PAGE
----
WASHINGTON, DC — Texas Attorney General Greb Abbott (R) dismissed concerns that his state’s new voter ID law could disenfranchise hundreds of thousands of Texans, predicting instead that it will lead to an increase in voter turnout.
As many as 800,000 Texans currently lack a driver’s license or personal identification card. The likelihood that a Latino voter won’t have the necessary photo ID is as much double that of a non-Latino. Because of this disproportionate effect on Hispanic voters, the Justice Department blocked the Texas’ voter ID law under the Voting RIghts Act.
In an interview with ThinkProgress last week, Abbott dismissed these concerns, arguing instead that no one will be disenfranchised because of voter ID. Abbott went further, insisting that with voter ID in place, turnout will actually increase in Texas.
KEYES: Do you think that goal will be achieved that no one will be disenfranchised with the voter ID law?
ABBOTT: I do believe that both the safeguards and the structure put in place by Texas will ensure that it achieves the same thing that was achieved by Georgia and Indiana, and that is after these laws were implemented, you actually saw an increase in voter participation as opposed to a decrease.
Voter ID doesn’t just discriminate against racial minorities. It also hurts poor people and those who live in rural areas. First, for people who lack an official photo ID, obtaining one in order to vote is an unconstitutional poll tax. One such individual is Jessica Cohen, whose story ThinkProgress documented in November. After she lost her identification during a robbery, the only way to get a voter ID was to pay a fee to Missouri officials in order to obtain her birth certificate.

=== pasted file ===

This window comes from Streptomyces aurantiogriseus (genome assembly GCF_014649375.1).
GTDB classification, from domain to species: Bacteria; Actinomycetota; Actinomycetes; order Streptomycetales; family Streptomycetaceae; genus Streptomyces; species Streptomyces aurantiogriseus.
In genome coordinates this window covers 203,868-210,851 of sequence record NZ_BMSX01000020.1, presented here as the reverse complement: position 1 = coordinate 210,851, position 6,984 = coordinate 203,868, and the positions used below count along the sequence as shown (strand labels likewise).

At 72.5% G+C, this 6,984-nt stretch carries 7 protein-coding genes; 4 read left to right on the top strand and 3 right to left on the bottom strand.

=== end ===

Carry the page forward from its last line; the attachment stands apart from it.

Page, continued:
In addition, rural folks are hit disproportionately hard by a voter ID requirement. For many people living in rural west Texas, for instance, the nearest ID office is as much as 100 miles away. That barrier is all the more difficult because people who lack ID by definition don’t have a driver’s license. Unable to obtain a photo ID, they would be stripped of their voting rights under the state’s voter ID law.
It’s not difficult to see why hundreds of thousands would likely be disenfranchised in Texas if voter ID were reinstated. What is difficult to see is precisely how a major new barrier to voting will result in more Texans being able to vote, as Abbott asserts.
To learn more about voter ID and other suppression efforts, read CAP’s new report on recent attacks on voting rights across the country.